Welcoming a Baby Through Surrogacy or Adoption?  You Can Breastfeed Too!

Welcoming a Baby Through Surrogacy or Adoption? You Can Breastfeed Too!

Welcoming a Baby Through Surrogacy or Adoption? You Can Breastfeed Too!

Welcoming a Baby Through Surrogacy or Adoption? You Can Breastfeed Too!

Induced Lactation - It sounds odd, right?  Who needs to induce lactation?  Many people don’t realize, but it’s possible to do so in women who have adopted a baby or who have had a surrogate carry their child.  Despite not having carried the child themselves, some women want to be able to have that bond and/or offer the health benefits of breastfeeding to these children.  Inducing lactation is a long process that requires a huge time commitment and you’ll need to know a few things going in!


After you research induced lactation and understand the time commitment, it’s huge to make sure you have support from the friends and family in your life.  This decision you’ve made to breastfeed will take up a lot of your previously “free” time - grocery shopping, taking care of older children, visiting with friends - and the baby might not even be here yet!  Along with that understanding, help with your other responsibilities will be huge.  Because you’ll be pumping every 3 hours for at least 6 weeks, you’ll need more help with tasks you normally do at home.

How Do I Start?

There are several protocols that may be followed, including the most popular: the Newman-Goldfarb protocols.  Dr. Newman is pediatrician who partnered up with Ms. Goldfarb, a lactation consultant.  The exact instructions range based on the time you may have before the baby’s arrival.  For example a mother expecting a child via a surrogate may know about a child’s arrival before a mother who is adopting.  Either way, a combination of birth control pills, medications such as oral domperidone, and other methods are timed to allow the body to be sort of tricked into expecting a baby.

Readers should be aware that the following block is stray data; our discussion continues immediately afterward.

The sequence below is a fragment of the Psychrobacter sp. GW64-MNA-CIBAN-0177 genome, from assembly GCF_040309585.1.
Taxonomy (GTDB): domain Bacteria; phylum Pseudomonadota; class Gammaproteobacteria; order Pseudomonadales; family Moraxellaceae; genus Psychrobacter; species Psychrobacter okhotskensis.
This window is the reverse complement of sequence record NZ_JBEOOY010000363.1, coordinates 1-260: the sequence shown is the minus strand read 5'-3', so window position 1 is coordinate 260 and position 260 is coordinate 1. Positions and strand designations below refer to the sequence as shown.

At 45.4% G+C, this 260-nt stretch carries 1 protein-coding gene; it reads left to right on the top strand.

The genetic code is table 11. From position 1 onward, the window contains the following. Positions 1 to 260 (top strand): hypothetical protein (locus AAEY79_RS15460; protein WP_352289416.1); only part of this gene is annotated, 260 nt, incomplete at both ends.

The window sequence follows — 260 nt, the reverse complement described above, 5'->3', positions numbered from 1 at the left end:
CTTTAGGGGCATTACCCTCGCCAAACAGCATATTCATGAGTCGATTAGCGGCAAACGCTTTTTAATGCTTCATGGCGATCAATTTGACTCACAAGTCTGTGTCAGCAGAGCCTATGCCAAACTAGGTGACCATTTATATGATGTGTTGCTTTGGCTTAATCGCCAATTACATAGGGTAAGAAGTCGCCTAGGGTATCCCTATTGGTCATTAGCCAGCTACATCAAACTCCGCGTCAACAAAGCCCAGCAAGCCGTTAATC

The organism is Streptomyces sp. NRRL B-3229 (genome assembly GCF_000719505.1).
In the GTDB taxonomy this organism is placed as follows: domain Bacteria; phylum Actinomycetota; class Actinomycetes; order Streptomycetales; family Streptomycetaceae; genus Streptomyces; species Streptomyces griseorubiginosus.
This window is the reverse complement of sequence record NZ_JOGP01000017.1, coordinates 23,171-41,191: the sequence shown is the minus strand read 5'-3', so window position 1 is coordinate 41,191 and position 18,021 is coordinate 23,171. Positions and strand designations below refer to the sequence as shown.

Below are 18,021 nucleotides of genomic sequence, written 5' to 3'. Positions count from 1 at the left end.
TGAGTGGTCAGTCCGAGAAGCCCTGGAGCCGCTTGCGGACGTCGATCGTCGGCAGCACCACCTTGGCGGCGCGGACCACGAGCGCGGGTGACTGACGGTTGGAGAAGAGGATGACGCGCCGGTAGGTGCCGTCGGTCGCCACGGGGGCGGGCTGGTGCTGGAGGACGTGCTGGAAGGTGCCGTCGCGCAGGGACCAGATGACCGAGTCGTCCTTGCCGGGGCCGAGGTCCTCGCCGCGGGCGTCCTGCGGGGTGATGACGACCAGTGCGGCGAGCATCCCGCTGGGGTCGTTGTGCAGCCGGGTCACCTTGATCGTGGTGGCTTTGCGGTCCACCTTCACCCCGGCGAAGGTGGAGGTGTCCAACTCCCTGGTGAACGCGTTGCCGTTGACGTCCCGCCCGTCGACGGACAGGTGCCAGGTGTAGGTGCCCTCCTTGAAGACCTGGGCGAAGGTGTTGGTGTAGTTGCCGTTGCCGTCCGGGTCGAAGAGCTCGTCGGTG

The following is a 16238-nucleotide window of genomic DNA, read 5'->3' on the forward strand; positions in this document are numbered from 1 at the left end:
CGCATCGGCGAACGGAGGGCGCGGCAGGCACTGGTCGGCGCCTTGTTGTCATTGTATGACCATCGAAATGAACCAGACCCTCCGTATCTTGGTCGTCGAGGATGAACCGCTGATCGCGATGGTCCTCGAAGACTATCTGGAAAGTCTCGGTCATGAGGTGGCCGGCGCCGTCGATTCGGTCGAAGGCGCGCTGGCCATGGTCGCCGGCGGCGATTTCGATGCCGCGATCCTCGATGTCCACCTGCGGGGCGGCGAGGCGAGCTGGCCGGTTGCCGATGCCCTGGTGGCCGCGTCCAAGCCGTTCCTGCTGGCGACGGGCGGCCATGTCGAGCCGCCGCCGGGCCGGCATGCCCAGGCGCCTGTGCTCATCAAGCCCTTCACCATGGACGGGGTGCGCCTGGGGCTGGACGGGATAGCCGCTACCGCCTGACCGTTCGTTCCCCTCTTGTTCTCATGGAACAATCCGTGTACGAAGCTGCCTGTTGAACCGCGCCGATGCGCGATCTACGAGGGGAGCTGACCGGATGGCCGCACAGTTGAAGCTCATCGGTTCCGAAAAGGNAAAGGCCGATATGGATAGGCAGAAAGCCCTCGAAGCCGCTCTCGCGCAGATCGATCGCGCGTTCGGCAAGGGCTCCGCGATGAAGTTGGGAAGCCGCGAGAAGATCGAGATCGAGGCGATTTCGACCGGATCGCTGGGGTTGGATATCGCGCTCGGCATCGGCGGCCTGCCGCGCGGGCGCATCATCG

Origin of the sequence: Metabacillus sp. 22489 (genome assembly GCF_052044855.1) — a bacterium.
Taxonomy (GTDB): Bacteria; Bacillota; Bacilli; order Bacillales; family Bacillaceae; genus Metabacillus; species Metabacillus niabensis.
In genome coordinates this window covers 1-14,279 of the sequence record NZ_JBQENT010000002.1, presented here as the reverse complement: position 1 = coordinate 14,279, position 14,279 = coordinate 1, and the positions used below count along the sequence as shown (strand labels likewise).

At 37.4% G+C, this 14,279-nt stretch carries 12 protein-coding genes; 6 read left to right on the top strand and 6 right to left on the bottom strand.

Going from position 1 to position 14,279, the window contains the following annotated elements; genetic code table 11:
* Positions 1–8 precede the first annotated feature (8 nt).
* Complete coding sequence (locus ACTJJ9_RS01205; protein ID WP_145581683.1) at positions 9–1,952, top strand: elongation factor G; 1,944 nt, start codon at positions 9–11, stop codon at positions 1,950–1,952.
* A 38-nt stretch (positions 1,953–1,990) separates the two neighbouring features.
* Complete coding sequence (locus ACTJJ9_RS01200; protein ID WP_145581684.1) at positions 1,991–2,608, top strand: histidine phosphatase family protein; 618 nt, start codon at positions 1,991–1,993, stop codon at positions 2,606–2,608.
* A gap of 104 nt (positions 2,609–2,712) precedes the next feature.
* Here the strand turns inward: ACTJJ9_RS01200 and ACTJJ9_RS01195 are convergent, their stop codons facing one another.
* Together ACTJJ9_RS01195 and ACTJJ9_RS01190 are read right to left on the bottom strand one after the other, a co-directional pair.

What’s Next?

Six weeks before the baby is expected, you will stop taking the birth control pills and also begin pumping at least every 3 hours.  This teaches your body that there is a demand and it will start increasing supply!  Don’t forget to start that freezer stash.  You’re creating liquid gold here!  Once your supply is established and sufficient, it may be possible to wean off the domperidone.   It may not happen until after the baby arrives or it’s possible that you’d need the domperidone to maintain your supply until you’re ready to wean the baby.  Your doctor can help you determine this.

Will It Work?

According to one study on the Newman-Goldfarb protocols, women who followed the protocol for 6 months or more before the child arrived in their care were able to produce 50-100% of their baby’s dietary needs.  For those who had less time to prepare, they were able to produce anywhere from 25-50% of the dietary needs for their child.  

What Else Can I Do?

Following these protocols means using medications for induced lactation and to trick your body a little.  In addition to that, the use of herbal remedies, such as fenugreek or blessed thistle, have been used for generations to boost milk supply in lactating women.  There are many options, such as supplements, cookie mixes, or drink mixes that can help women with induced lactation and boost their supply in a convenient method!  

Remember…Breastfeeding via induced lactation is an AWESOME thing to be able to do for your child and ANY level of success is just that, a success.  

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